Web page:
What causes tinnitus and how does it affect me?
Tinnitus is a symptom, not a disease – there are many possible causes. Inside the ear are tiny hair cells that convert the sounds you hear into signals the brain can understand. If some of these hair cells are damaged, the brain receives fewer signals. Some research suggests that our brain tries to compensate for the missing signals by producing a new sound in their place. However, this does not explain why people with presumably normal hearing can also experience tinnitus. This fact and others indicate that the cause of tinnitus is related to brain processes, not just the hair cell damage in the hearing system.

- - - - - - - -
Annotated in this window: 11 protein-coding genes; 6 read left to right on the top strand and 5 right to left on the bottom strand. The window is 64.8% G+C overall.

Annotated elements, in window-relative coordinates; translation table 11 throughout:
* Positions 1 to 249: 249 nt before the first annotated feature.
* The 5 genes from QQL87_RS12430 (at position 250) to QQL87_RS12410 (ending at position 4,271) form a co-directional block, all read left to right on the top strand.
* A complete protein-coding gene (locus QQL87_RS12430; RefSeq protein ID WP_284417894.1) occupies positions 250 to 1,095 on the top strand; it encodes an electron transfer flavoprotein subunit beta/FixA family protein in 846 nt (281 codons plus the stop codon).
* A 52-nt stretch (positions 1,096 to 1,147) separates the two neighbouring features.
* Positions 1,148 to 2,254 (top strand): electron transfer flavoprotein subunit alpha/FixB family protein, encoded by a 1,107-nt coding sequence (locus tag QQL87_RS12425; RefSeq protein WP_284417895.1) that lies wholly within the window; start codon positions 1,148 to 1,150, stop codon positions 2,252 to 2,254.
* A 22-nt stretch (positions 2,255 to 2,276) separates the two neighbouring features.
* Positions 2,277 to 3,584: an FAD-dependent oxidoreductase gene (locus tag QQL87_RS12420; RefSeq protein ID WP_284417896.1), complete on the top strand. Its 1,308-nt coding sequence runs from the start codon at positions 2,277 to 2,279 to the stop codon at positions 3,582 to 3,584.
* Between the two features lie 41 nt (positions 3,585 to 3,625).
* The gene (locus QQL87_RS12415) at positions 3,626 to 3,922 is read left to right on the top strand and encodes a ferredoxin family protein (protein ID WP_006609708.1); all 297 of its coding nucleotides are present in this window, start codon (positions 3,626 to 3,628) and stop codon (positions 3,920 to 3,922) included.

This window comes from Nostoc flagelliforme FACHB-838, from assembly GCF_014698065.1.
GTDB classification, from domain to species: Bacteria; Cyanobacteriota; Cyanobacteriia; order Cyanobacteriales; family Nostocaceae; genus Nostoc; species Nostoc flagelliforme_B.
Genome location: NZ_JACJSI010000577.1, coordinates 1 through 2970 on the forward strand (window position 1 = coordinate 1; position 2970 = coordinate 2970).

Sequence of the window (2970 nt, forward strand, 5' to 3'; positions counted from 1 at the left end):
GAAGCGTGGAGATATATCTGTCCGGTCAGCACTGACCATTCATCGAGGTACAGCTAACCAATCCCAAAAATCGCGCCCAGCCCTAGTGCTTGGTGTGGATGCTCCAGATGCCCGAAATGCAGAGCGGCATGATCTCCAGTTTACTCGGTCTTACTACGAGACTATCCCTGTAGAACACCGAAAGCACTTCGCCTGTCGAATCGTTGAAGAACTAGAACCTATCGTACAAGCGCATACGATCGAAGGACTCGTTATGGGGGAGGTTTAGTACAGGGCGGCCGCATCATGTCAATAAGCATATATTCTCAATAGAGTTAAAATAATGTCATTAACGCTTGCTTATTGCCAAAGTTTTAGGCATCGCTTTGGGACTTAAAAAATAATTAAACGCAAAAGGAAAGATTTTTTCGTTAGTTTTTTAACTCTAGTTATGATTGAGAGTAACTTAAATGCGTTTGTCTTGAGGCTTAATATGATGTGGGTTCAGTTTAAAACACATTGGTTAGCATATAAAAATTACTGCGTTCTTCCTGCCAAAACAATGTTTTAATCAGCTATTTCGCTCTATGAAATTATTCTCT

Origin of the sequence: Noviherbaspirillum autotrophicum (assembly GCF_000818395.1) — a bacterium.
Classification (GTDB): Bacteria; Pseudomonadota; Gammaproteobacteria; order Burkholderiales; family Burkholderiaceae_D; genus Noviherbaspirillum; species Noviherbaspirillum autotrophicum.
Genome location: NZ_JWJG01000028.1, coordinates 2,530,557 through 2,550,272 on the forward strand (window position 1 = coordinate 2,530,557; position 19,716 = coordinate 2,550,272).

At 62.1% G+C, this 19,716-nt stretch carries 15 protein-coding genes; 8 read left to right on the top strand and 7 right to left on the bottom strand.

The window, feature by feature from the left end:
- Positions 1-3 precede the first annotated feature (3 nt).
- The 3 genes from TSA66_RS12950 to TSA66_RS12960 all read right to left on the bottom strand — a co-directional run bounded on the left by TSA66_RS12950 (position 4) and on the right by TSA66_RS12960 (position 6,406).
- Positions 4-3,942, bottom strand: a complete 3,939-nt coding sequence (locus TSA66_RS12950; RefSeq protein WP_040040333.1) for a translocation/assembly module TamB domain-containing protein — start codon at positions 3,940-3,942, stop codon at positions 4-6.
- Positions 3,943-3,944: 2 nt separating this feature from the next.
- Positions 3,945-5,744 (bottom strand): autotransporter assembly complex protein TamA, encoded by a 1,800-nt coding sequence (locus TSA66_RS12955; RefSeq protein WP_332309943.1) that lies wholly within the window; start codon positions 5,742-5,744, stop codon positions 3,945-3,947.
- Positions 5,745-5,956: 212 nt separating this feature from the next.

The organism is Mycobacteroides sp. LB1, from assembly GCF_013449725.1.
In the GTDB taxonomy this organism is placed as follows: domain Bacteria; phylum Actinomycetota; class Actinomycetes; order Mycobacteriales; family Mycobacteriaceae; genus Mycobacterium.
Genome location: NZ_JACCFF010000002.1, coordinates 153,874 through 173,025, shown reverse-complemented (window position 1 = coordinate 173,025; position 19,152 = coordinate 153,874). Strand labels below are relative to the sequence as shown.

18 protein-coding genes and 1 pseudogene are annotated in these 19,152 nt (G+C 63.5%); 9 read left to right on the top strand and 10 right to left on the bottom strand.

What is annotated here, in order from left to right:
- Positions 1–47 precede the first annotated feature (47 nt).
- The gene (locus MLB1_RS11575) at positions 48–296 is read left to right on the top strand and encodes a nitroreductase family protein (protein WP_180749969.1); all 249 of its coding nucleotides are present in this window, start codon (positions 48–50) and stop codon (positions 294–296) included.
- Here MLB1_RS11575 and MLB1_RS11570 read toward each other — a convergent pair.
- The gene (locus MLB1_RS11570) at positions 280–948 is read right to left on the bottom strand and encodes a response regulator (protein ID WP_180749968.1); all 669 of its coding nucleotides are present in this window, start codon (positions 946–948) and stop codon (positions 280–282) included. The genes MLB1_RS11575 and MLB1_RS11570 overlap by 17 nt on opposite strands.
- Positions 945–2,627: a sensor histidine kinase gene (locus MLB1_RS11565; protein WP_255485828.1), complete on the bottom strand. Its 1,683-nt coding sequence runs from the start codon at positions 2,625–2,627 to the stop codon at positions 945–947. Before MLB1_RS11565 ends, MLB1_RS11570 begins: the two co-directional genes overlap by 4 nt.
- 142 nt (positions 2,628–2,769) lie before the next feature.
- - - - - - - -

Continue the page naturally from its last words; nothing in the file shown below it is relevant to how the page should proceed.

There are many reasons why hair cells may be damaged – common causes are the natural aging process, exposure to loud sounds or sudden impact noises. However, tinnitus can also be caused by a reaction to certain medicines, neck or head injuries, or other untreated medical conditions.
How does tinnitus affect me?
Some people can ignore their tinnitus most of the time. For others, however, the symptoms can become so disturbing that a proper night’s sleep is impossible. A negative cycle can begin, causing tinnitus to take centre stage in everyday life. Consult a physician or hearing professional if you are experiencing the symptoms of tinnitus.